Scientists have found a five-million-year-old tooth belonging to an ancient gigantic whale estimated to be about 18 metres long and 40,000 kilogrammes in weight.
Measuring an impressive 30 centimetres long and weighing about three kilogrammes, the ancient tooth is the largest ever collected in Australia. It comes from an extinct species of sperm whale that would have hunted other whales.
The finding is internationally significant, as it represents the first evidence of such a gigantic sperm whale outside the Americas, said Erich Fitzgerald, a palaeontologist at Museum Victoria in Australia.
A fossil enthusiast found the tooth in February this year on the Beaumaris beach in Australia, a fossil site dating back 66 million years, The Sydney Morning Herald reported.
The fossil was donated to Museum Victoria, where it will prove a key asset to scientific research and education. Hailing from the Pliocene epoch, the fossilised tooth is estimated to be about five million years old - making it the youngest known fossil of the ancient whale-eating sperm whale.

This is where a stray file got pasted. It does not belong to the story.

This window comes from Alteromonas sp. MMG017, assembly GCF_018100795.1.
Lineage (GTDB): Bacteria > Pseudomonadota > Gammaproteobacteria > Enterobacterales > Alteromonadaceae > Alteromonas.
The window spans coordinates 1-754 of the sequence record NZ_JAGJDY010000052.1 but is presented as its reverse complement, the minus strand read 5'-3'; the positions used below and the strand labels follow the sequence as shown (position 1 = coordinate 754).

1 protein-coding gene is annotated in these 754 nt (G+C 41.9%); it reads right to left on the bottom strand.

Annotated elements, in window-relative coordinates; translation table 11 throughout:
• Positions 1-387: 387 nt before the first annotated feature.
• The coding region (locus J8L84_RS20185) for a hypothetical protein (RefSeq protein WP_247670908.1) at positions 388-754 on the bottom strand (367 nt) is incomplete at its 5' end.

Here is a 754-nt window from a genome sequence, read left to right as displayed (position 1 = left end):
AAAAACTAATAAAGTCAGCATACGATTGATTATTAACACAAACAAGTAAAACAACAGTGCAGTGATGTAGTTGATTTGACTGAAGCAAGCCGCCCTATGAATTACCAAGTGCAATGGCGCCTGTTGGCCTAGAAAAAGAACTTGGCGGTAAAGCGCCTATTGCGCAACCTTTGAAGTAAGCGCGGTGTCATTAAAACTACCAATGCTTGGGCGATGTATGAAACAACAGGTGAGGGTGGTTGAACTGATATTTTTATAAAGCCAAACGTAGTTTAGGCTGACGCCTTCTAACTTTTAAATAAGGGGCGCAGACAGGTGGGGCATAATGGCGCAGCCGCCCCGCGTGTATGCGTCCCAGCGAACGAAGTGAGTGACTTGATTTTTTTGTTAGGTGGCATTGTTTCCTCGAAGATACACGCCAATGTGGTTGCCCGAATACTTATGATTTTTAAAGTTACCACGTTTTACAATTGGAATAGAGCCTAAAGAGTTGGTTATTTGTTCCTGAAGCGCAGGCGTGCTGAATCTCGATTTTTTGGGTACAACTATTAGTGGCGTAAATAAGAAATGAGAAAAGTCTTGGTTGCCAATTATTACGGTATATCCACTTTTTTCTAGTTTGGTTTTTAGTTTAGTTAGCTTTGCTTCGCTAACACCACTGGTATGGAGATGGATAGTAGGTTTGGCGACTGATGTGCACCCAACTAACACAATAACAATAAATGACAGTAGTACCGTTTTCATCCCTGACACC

Unlike present-day sperm whales which prey on squid and fish, the tooth of this sperm whale shows it was a fearsome predator. Such insight adds to knowledge of the evolution of marine megafauna, researchers said.
"If we only had today's deep-diving, squid-sucking sperm whales to go on, we could not predict that just 5 million years ago there were giant predatory sperm whales with immense teeth that hunted other whales," Fitzgerald said.
Closely related to a species from Peru, Livyatan melvillei, the Beaumaris sperm whale had dental dimensions exceeding that of Tyrannosaurus rex.
Fitzgerald said the tooth was incomplete - missing the tip of the crown and some of the base of the root.
"If the whale had lived longer it would have been bigger," Fitzgerald said.